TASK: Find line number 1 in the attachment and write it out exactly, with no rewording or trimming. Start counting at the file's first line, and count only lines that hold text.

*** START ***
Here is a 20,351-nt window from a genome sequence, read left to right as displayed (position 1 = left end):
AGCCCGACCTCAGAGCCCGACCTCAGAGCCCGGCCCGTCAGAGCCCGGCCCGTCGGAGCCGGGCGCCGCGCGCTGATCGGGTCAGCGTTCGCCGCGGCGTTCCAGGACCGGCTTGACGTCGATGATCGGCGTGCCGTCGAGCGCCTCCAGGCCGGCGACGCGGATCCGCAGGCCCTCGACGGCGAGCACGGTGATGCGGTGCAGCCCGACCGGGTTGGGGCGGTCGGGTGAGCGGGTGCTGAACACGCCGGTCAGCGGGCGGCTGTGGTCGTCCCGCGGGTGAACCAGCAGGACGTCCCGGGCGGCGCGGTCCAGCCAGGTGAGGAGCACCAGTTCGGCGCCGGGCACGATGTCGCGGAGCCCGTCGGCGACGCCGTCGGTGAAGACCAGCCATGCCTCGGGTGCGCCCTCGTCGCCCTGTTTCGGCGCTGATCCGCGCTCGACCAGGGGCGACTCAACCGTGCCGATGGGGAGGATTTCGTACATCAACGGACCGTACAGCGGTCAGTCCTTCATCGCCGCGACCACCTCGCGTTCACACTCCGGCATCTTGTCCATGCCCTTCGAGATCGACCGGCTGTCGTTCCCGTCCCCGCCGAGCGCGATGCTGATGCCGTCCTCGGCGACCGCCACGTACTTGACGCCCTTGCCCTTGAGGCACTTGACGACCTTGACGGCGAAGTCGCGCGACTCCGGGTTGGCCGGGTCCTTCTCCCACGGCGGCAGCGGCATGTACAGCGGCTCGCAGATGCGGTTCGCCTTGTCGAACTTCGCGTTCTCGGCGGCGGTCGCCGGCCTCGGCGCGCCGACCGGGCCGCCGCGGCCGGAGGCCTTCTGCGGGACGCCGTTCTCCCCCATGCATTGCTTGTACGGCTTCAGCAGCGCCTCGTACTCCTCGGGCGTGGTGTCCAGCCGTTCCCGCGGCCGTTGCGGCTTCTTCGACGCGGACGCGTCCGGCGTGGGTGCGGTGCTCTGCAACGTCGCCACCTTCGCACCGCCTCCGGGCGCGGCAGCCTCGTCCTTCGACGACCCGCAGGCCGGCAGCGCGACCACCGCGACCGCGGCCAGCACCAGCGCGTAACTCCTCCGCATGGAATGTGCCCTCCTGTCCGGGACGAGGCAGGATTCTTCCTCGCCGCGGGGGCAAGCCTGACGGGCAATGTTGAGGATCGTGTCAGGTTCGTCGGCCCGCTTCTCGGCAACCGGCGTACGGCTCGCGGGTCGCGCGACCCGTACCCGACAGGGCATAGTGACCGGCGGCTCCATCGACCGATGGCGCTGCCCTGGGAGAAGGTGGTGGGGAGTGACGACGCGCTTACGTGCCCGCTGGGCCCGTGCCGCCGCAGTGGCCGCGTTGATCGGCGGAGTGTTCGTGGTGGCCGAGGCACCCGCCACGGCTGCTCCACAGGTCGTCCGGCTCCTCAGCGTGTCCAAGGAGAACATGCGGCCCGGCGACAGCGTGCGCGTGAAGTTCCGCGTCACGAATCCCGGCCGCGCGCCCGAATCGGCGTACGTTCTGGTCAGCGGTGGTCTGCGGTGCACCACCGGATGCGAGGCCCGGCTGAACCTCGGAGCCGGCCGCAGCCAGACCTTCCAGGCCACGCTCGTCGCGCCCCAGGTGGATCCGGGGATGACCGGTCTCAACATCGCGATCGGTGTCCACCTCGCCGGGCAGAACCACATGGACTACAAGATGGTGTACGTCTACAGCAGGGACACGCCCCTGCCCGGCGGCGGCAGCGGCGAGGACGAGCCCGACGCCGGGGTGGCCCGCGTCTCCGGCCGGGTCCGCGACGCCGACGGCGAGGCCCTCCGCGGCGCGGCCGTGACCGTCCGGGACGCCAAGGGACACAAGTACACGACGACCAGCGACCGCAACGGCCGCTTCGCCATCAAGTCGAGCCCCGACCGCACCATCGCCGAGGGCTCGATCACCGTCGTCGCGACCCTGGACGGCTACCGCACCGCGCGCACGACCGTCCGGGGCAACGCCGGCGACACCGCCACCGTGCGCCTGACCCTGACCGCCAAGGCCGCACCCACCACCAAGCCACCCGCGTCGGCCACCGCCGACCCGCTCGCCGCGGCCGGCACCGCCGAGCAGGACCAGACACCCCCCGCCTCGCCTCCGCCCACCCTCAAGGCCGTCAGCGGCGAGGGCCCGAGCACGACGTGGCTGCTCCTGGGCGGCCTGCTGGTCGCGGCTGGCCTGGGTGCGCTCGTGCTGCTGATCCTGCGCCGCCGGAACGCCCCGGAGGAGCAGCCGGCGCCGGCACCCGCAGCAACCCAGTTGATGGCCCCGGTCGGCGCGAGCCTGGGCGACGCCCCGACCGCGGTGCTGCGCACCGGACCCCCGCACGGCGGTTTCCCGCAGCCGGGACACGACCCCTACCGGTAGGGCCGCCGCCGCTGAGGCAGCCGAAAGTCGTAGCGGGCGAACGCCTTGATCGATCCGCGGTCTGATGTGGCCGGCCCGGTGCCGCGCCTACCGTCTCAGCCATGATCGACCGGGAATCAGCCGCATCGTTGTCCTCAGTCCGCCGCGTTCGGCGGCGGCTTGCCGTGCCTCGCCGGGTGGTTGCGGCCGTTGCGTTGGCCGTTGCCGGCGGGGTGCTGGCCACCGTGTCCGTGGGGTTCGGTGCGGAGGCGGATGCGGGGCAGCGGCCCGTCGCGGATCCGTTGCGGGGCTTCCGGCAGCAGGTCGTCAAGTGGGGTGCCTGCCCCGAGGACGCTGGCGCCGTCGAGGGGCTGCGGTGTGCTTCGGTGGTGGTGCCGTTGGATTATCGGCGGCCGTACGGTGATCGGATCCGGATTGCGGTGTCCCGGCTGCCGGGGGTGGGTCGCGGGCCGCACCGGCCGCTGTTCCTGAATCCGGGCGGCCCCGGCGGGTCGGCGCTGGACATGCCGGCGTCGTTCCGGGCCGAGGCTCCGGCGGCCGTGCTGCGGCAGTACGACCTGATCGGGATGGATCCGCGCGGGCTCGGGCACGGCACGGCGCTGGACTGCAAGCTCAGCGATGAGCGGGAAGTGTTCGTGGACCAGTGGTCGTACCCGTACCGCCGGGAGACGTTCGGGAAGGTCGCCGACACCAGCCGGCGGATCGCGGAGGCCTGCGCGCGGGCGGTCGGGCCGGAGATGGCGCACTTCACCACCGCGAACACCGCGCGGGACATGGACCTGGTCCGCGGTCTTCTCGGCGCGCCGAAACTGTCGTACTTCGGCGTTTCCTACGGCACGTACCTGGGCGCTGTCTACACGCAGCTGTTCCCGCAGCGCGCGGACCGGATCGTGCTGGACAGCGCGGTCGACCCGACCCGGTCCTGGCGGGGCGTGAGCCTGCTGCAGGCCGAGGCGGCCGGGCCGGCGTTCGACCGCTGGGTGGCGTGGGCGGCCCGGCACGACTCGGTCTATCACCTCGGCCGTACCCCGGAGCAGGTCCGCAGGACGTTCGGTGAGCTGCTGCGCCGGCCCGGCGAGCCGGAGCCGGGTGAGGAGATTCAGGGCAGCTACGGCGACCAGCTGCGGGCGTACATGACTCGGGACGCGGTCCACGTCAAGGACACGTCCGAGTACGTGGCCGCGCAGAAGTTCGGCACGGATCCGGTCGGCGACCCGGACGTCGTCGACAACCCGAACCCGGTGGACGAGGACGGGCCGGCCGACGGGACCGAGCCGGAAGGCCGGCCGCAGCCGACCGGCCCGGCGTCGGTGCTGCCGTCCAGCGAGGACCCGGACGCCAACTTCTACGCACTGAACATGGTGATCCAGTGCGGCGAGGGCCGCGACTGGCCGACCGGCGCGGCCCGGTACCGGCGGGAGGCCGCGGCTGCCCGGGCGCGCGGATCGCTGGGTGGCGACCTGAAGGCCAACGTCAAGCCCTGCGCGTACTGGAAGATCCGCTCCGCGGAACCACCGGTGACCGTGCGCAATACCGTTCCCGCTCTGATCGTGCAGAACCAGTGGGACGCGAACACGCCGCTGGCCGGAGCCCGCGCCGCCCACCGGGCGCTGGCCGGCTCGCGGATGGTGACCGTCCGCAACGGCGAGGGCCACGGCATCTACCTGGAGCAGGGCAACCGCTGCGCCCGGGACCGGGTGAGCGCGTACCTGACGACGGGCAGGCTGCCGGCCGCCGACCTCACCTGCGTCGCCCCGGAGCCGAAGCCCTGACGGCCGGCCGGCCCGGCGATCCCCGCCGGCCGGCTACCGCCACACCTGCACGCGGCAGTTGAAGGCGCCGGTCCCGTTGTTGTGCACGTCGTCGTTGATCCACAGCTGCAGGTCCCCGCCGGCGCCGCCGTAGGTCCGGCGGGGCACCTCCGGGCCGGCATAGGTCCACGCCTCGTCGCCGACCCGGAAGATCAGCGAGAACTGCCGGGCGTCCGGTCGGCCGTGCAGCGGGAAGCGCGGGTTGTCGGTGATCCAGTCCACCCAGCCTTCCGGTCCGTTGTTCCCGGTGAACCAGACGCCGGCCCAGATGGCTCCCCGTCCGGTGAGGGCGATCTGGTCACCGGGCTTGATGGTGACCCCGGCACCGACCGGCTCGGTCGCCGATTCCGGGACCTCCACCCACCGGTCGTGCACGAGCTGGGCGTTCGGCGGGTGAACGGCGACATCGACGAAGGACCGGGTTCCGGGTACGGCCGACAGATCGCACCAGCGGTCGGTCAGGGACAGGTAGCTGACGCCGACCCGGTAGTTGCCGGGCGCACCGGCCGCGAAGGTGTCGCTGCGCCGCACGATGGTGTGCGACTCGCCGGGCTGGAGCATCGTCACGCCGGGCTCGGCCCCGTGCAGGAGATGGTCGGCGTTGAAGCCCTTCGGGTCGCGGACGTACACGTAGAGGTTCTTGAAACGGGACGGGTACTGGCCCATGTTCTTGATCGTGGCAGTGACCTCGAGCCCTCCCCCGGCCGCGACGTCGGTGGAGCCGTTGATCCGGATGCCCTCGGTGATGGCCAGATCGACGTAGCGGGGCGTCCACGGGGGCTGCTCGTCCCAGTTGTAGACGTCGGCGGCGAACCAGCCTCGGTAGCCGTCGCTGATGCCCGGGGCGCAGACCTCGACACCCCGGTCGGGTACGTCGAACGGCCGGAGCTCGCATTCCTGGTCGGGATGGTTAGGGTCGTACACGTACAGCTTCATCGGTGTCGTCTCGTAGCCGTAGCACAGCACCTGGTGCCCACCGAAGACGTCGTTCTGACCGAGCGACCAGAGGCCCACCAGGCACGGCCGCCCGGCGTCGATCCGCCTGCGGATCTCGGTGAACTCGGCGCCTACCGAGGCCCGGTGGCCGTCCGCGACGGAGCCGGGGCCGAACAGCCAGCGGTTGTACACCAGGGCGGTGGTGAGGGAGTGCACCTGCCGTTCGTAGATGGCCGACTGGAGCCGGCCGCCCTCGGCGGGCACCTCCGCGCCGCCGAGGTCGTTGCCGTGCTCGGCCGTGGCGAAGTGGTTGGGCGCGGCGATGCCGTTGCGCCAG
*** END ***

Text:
Here is a 20,351-nt window from a genome sequence, read left to right as displayed (position 1 = left end):